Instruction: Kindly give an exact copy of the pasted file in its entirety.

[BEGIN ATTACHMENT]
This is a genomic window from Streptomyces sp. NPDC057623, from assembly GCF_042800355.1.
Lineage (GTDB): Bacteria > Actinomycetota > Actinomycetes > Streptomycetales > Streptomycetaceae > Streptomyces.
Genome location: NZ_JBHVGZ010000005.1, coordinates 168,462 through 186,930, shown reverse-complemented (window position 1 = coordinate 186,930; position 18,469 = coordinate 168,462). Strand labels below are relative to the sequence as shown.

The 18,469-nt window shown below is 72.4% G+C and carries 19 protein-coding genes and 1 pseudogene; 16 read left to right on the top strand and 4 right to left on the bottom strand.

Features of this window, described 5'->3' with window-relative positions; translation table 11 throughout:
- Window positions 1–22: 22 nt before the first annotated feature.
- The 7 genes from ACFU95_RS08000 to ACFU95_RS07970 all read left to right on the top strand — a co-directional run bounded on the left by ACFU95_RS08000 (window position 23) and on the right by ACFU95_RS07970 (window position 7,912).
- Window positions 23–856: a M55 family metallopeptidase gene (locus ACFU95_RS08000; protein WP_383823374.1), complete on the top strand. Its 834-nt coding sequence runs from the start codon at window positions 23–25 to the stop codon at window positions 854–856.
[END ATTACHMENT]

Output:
This is a genomic window from Streptomyces sp. NPDC057623, from assembly GCF_042800355.1.
Lineage (GTDB): Bacteria > Actinomycetota > Actinomycetes > Streptomycetales > Streptomycetaceae > Streptomyces.
Genome location: NZ_JBHVGZ010000005.1, coordinates 168,462 through 186,930, shown reverse-complemented (window position 1 = coordinate 186,930; position 18,469 = coordinate 168,462). Strand labels below are relative to the sequence as shown.

The 18,469-nt window shown below is 72.4% G+C and carries 19 protein-coding genes and 1 pseudogene; 16 read left to right on the top strand and 4 right to left on the bottom strand.

Features of this window, described 5'->3' with window-relative positions; translation table 11 throughout:
- Window positions 1–22: 22 nt before the first annotated feature.
- The 7 genes from ACFU95_RS08000 to ACFU95_RS07970 all read left to right on the top strand — a co-directional run bounded on the left by ACFU95_RS08000 (window position 23) and on the right by ACFU95_RS07970 (window position 7,912).
- Window positions 23–856: a M55 family metallopeptidase gene (locus ACFU95_RS08000; protein WP_383823374.1), complete on the top strand. Its 834-nt coding sequence runs from the start codon at window positions 23–25 to the stop codon at window positions 854–856.